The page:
The new experiences
and outcomes
Gill Robinson
Aberdeen area event
April 2009
The new experiences
and outcomes:
outline of presentation Why is CfE even
more important now?
How can we turn all
this int...
Economy and society:
an uncertain future
To enable each child
and young person to
flourish
Developments in
our education s...
‘Scotland’s future economic prosperity requires an education system
within which the population as a whole will develop th...
How were the experiences and
outcomes developed?
• unparalleled engagement with teachers and practitioners
• building upon...
Engagement and trialling was used to shape the
experiences and outcomes:
1475 questionnaires1475 questionnaires
937 from g...
What did people say? What happened in response?
• They emphasised the need for
time and professional dialogue to
deepen an...
Experiences and outcomes: what
do we need to know?
See ‘Getting started’ on the
Curriculum for Excellence website
• They d...
Experiences and outcomes: example
See ‘Process of change’ on the
Curriculum for Excellence website
Principles and
practice...
Experiences and outcomes: example
See ‘Process of change’ on the
Curriculum for Excellence website
Where do the experiences and
outcomes fit within the curriculum as a
whole?
Building the Curriculum 3:
A framework for lea...
The purpose of
the
curriculum
Building the curriculum
The curriculum:
all that we plan for
children and young
people’s learning
Principles of curriculum...
• A coherent curriculum from 3 to 18
• A broad general education from age 3 to the end of S3 or
equivalent – see later
• A...
A broad general education
3 to 15
• Every child and young person in Scotland is entitled to
experience a broad general edu...
Bringing Curriculum
for Excellence to life
throughout Scotland:
‘testing the framework’
‘Testing the framework’ - Ideas from schools
True or false?
1. CfE = interdisciplinary or thematic learning
2. Active learning = energetic learning
3. Broad general ed...
How will we turn this
into reality?
What? When? Local implementation plans -
framework with tasks, roles and timescales
Ho...
Photocredit: EwanMcintosh
The process of change – 8 themes emerging
1. Securing a strong ethos and values is often the starting point
2. Giving very...
CfE: The New Experiences and Outcomes
CfE: The New Experiences and Outcomes
CfE: The New Experiences and Outcomes
CfE: The New Experiences and Outcomes
CfE: The New Experiences and Outcomes
CfE: The New Experiences and Outcomes
CfE: The New Experiences and Outcomes
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CfE: The New Experiences and Outcomes

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Gill Robinson presenation from the Curriculum for Excellence new experiences and outcomes.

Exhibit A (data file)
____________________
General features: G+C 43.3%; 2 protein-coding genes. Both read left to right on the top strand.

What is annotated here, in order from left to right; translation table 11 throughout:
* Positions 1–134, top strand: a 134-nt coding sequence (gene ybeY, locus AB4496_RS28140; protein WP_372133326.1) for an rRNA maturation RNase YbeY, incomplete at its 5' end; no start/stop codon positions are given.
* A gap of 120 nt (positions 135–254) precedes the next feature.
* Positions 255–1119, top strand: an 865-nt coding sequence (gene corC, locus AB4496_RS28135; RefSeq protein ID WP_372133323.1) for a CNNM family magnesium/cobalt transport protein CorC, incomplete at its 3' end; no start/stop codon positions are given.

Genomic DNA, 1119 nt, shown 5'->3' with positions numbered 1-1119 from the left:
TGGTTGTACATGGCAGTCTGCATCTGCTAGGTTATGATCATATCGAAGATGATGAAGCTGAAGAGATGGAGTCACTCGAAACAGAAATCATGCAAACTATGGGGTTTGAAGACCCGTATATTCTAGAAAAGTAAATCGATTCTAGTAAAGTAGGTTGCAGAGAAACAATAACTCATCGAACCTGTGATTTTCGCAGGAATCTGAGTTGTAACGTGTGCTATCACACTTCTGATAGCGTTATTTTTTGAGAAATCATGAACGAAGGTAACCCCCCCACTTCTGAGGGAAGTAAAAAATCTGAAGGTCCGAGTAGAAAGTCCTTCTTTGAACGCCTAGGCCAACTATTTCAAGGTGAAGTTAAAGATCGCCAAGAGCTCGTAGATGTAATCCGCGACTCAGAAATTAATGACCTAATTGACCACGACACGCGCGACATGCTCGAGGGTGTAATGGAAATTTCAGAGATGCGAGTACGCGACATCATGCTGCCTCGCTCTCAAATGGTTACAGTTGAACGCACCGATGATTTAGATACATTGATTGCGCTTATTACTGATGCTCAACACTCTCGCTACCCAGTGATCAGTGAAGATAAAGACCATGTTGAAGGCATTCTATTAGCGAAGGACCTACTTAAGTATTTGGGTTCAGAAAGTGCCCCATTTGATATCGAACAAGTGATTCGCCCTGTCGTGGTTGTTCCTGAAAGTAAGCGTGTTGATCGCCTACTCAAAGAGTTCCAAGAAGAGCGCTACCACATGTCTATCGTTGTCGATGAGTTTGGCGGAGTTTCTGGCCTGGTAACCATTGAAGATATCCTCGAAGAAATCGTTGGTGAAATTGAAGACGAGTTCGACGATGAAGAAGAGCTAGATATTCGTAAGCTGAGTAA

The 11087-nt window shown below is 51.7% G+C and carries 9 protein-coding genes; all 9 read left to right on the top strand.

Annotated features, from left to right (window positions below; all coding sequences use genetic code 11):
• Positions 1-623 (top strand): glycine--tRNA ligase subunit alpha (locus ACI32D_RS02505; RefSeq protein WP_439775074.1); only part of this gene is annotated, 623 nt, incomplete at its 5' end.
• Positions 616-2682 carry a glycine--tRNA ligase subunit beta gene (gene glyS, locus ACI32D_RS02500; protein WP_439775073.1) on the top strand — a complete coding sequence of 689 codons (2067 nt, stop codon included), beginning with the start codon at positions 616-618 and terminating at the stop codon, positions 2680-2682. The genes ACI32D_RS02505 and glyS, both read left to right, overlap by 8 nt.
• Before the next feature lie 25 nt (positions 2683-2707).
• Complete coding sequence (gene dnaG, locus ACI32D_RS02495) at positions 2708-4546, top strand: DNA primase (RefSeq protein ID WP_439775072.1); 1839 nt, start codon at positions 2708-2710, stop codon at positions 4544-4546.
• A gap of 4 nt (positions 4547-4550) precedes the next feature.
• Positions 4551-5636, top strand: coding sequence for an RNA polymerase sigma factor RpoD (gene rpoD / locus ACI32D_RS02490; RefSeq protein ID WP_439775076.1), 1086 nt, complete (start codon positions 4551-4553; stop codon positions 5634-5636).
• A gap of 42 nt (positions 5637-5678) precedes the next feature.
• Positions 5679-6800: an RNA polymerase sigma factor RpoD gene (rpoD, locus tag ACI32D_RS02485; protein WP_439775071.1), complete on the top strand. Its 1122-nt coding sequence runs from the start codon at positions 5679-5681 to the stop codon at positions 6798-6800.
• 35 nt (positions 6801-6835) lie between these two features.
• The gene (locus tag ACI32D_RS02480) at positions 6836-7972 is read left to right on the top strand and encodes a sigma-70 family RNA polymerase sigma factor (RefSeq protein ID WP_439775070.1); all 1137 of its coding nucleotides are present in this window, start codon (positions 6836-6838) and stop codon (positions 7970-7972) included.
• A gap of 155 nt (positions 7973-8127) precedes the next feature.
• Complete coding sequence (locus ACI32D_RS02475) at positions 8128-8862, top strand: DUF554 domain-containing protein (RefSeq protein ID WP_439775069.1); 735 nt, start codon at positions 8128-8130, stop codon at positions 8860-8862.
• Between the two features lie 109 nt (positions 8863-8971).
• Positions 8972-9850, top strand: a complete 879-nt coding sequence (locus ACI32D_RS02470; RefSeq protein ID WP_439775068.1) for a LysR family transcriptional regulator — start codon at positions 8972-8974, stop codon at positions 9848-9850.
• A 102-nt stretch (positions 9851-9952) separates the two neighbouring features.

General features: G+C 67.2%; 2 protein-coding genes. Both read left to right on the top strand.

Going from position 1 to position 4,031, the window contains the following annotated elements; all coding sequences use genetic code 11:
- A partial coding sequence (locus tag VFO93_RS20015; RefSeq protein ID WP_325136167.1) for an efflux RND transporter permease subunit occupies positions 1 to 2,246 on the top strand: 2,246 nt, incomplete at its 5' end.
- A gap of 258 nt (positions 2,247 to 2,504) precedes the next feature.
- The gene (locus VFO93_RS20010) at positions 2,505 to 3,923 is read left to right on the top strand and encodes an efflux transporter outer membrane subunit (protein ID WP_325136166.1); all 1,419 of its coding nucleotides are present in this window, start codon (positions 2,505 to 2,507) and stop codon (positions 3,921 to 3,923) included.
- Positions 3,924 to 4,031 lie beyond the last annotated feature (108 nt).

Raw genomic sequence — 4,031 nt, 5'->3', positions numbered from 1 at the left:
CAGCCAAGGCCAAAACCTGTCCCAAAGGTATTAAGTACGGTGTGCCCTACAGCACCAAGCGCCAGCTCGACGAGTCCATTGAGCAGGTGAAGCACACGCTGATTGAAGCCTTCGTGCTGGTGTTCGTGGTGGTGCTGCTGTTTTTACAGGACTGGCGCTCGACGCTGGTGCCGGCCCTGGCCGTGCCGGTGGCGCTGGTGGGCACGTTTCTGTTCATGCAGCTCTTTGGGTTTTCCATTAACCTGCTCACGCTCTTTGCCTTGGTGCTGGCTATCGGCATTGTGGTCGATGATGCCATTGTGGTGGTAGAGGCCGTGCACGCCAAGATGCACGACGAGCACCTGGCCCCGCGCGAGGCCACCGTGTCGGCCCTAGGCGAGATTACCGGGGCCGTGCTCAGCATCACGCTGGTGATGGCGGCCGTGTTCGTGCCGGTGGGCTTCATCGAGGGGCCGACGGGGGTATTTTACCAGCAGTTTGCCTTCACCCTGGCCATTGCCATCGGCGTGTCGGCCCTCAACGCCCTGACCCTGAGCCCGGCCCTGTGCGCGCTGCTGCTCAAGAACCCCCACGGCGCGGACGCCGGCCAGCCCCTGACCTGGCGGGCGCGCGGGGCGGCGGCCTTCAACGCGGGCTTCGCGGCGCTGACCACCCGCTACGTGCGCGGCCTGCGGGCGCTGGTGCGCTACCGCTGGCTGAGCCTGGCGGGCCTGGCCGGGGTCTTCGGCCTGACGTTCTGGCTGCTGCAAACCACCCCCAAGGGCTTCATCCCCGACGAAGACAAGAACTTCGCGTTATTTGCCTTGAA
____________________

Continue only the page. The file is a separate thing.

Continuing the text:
Aberdeen, April 2009

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  • You are encouraged as part of your presentation to promote LT Scotland’s remit. This is the first two bullet points of LT Scotland’s remit.
  • Curriculum for Excellence Home Page
  • You are encouraged as part of your presentation to promote LT Scotland’s remit. This is the first two bullet points of LT Scotland’s remit.
  • Experiences and Outcomes
  • What will be new is the concept of laying out a set of entitlements for all children and young people which they can expect to benefit from
    We have spoken about the concept of coherence from 3 to 18
    What is innovative and what will require further discussion is the concept of ‘a broad general education from age 3 to the end of S3 (about age 15) A broad general education will include all the experiences and outcomes across all the curriculum areas up to the third level.
    The document defines this as an education which provide every child and young person with – literacy and numeracy; skills for learning, skills for life and skills for work; learning across a broad curriculum covering science, language, mathematics, social studies (including Scottish history0, expressive arts, health and wellbeing, religious and moral education and technology; an emphasis throughout this broad curriculum on Scottish contexts, history and culture and Scotland’s place in the world; learning available in a range of ways including interdisciplinary projects and a range of opportunities to ensure a broad approach
    Secondary schools are familiar with the concept of a senior school which is focused on qualifications and other personal development opportunities but ‘the senior phase’ in BtC3 will require fresh thinking
  • To collaborate on this with colleagues from around the country whether face to face or online is a fabulous opportunity.
  • CfE: The New Experiences and Outcomes

    1. 1. The new experiences and outcomes Gill Robinson Aberdeen area event April 2009
    2. 2. The new experiences and outcomes: outline of presentation Why is CfE even more important now? How can we turn all this into reality? Where do they fit within the curriculum as a whole? Experiences and outcomes: when, how, what?
    3. 3. Economy and society: an uncertain future To enable each child and young person to flourish Developments in our education system and findings about its performance Why is CfE even more important now? See ‘The case for change’ on the Curriculum for Excellence website
    4. 4. ‘Scotland’s future economic prosperity requires an education system within which the population as a whole will develop the kind of knowledge, skills and attributes which will equip them personally, socially and economically to thrive in the 21st century. ‘It also demands standards of attainment and achievement which match these needs and strengthen Scotland’s position internationally.’ HM Senior Chief Inspector, Improving Scottish Education 2009 • substantial strengths in Scottish education, including professionalism of workforce and capacity for improvement • issues to be addressed in order for our high aspirations to be achieved for education and for learners – see Chapter 5, for example. Why is CfE even more important now? Improving Scottish Education 2009